Dive 53

Date: April 8, 2013       Dive Shop:  Dive Oahu, Honolulu, HI.

Location: Kaiser Reef,  Oahu, Hawaii

Dive Type: Boat    Environ: Ocean / Salt   Conditions: Surge & Mild Current

Visibility: 40-60′      Air Temp:   84       Bottom Temp:  75      Weight:  18lbs.

Time In:  13:09    Time Out:  13:45

Depth:  39′       Time:   :36        Safety Stop: 15′  3min

Start PSI: 2792    End PSI: 1897      Air/EANx:  34%

Exposure Protection: 5-Mil Full Wetsuit, Hood, Boots, Gloves

Equipment: Spare Air, DPV

Notes:

First dive of Diver Propulsion Vehicle Specialty course. Went over required DPV skills while doing a tour of Kaiser Reef. Saw a White Tipped Reef Shark sleeping under a coral ledge, a couple large moray eels and a few small ones. First time diving this location, I like it a lot for a shallow dive. Great location to run the DPV’s.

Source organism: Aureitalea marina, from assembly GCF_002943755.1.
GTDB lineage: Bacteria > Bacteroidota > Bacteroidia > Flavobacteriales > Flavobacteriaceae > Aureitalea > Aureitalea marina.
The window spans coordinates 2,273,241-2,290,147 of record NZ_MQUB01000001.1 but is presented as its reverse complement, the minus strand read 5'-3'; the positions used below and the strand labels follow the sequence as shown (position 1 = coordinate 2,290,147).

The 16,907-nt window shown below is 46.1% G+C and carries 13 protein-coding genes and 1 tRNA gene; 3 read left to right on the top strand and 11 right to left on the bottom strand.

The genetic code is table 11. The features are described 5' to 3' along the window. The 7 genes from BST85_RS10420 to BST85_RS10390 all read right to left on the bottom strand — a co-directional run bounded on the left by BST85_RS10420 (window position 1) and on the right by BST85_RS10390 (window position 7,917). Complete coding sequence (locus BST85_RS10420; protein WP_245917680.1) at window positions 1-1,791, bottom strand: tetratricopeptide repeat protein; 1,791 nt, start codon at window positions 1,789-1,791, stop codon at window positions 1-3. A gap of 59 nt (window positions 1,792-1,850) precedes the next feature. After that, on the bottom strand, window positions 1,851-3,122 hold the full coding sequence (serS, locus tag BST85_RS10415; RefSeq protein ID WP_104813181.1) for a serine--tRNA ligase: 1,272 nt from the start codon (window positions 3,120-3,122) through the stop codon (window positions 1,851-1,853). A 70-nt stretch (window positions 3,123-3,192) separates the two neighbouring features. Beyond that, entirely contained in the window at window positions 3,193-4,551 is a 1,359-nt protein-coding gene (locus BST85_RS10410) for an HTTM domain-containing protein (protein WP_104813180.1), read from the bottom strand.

Diver Propulsion Vehicle (DPV) Specialty

Today I went out with Oahu Divers to complete the in-water portion of my Diver Propulsion Vehicle (DPV) specialty course.

This specialty course was way too easy for me since I currently own two matching SeaDoo Explorer-X DPV’s that I dive with almost every day, but I wanted to complete the specialty anyway so that when I become an instructor if I want to teach the specialty I have a better idea of how to go about teaching the class.

The in-water portion of the class comprises of 2 dives. Since we were able to complete all of the skills required for the course on the first dive, the second dive was just a fun dive. We used the second dive to tour a wide area near Kewalo boat harbor that I never get to see normally since the dive shop that I normally use does not dive at these dive locations.